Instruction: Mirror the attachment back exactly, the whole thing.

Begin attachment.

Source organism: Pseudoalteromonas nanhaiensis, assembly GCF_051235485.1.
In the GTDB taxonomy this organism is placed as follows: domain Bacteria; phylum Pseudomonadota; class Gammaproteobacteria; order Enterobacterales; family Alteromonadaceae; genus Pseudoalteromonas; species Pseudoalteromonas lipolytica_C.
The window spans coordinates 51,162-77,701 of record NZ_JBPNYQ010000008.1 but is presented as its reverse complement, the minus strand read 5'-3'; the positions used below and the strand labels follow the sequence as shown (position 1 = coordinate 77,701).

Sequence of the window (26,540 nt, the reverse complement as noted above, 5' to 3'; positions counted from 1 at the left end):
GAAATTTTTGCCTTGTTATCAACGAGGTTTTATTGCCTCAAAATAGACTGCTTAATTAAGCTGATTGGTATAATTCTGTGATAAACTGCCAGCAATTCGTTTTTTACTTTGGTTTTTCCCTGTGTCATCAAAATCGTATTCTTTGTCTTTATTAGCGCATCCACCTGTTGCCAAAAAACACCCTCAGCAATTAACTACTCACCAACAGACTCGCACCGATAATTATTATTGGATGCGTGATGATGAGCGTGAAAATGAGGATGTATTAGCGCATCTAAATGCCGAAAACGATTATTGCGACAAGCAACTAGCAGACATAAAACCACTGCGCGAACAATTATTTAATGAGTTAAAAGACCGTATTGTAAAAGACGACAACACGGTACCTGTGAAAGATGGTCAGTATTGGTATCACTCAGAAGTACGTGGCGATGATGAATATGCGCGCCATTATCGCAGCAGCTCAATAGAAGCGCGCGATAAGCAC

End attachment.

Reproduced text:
Source organism: Pseudoalteromonas nanhaiensis, assembly GCF_051235485.1.
In the GTDB taxonomy this organism is placed as follows: domain Bacteria; phylum Pseudomonadota; class Gammaproteobacteria; order Enterobacterales; family Alteromonadaceae; genus Pseudoalteromonas; species Pseudoalteromonas lipolytica_C.
The window spans coordinates 51,162-77,701 of record NZ_JBPNYQ010000008.1 but is presented as its reverse complement, the minus strand read 5'-3'; the positions used below and the strand labels follow the sequence as shown (position 1 = coordinate 77,701).

Sequence of the window (26,540 nt, the reverse complement as noted above, 5' to 3'; positions counted from 1 at the left end):
GAAATTTTTGCCTTGTTATCAACGAGGTTTTATTGCCTCAAAATAGACTGCTTAATTAAGCTGATTGGTATAATTCTGTGATAAACTGCCAGCAATTCGTTTTTTACTTTGGTTTTTCCCTGTGTCATCAAAATCGTATTCTTTGTCTTTATTAGCGCATCCACCTGTTGCCAAAAAACACCCTCAGCAATTAACTACTCACCAACAGACTCGCACCGATAATTATTATTGGATGCGTGATGATGAGCGTGAAAATGAGGATGTATTAGCGCATCTAAATGCCGAAAACGATTATTGCGACAAGCAACTAGCAGACATAAAACCACTGCGCGAACAATTATTTAATGAGTTAAAAGACCGTATTGTAAAAGACGACAACACGGTACCTGTGAAAGATGGTCAGTATTGGTATCACTCAGAAGTACGTGGCGATGATGAATATGCGCGCCATTATCGCAGCAGCTCAATAGAAGCGCGCGATAAGCAC